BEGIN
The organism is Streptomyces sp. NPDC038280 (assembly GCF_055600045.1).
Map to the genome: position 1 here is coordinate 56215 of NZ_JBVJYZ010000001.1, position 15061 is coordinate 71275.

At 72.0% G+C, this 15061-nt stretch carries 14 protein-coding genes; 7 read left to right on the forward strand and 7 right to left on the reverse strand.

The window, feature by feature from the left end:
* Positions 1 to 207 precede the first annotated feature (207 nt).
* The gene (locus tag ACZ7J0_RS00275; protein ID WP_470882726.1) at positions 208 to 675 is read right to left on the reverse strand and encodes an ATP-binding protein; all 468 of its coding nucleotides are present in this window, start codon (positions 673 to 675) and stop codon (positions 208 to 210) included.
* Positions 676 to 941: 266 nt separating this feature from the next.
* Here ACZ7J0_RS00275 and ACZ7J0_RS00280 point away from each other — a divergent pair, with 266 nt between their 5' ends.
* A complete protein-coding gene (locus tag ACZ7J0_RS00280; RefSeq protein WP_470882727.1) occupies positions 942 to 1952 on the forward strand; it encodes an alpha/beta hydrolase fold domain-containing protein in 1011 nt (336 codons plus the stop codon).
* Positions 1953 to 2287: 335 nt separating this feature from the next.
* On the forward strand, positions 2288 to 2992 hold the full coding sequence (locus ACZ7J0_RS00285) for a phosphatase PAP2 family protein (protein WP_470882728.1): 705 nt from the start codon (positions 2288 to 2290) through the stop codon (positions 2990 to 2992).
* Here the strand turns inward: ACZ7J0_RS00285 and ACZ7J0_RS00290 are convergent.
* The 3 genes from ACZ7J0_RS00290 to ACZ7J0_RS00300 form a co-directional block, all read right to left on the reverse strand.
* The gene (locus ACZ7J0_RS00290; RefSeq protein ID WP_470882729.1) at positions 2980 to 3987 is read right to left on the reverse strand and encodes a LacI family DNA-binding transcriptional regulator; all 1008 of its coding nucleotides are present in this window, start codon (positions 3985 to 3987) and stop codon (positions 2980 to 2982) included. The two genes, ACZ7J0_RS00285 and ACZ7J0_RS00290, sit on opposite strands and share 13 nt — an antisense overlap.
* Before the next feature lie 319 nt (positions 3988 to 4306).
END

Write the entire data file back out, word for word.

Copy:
The organism is Streptomyces sp. NPDC038280 (assembly GCF_055600045.1).
Map to the genome: position 1 here is coordinate 56215 of NZ_JBVJYZ010000001.1, position 15061 is coordinate 71275.

At 72.0% G+C, this 15061-nt stretch carries 14 protein-coding genes; 7 read left to right on the forward strand and 7 right to left on the reverse strand.

The window, feature by feature from the left end:
* Positions 1 to 207 precede the first annotated feature (207 nt).
* The gene (locus tag ACZ7J0_RS00275; protein ID WP_470882726.1) at positions 208 to 675 is read right to left on the reverse strand and encodes an ATP-binding protein; all 468 of its coding nucleotides are present in this window, start codon (positions 673 to 675) and stop codon (positions 208 to 210) included.
* Positions 676 to 941: 266 nt separating this feature from the next.
* Here ACZ7J0_RS00275 and ACZ7J0_RS00280 point away from each other — a divergent pair, with 266 nt between their 5' ends.
* A complete protein-coding gene (locus tag ACZ7J0_RS00280; RefSeq protein WP_470882727.1) occupies positions 942 to 1952 on the forward strand; it encodes an alpha/beta hydrolase fold domain-containing protein in 1011 nt (336 codons plus the stop codon).
* Positions 1953 to 2287: 335 nt separating this feature from the next.
* On the forward strand, positions 2288 to 2992 hold the full coding sequence (locus ACZ7J0_RS00285) for a phosphatase PAP2 family protein (protein WP_470882728.1): 705 nt from the start codon (positions 2288 to 2290) through the stop codon (positions 2990 to 2992).
* Here the strand turns inward: ACZ7J0_RS00285 and ACZ7J0_RS00290 are convergent.
* The 3 genes from ACZ7J0_RS00290 to ACZ7J0_RS00300 form a co-directional block, all read right to left on the reverse strand.
* The gene (locus ACZ7J0_RS00290; RefSeq protein ID WP_470882729.1) at positions 2980 to 3987 is read right to left on the reverse strand and encodes a LacI family DNA-binding transcriptional regulator; all 1008 of its coding nucleotides are present in this window, start codon (positions 3985 to 3987) and stop codon (positions 2980 to 2982) included. The two genes, ACZ7J0_RS00285 and ACZ7J0_RS00290, sit on opposite strands and share 13 nt — an antisense overlap.
* Before the next feature lie 319 nt (positions 3988 to 4306).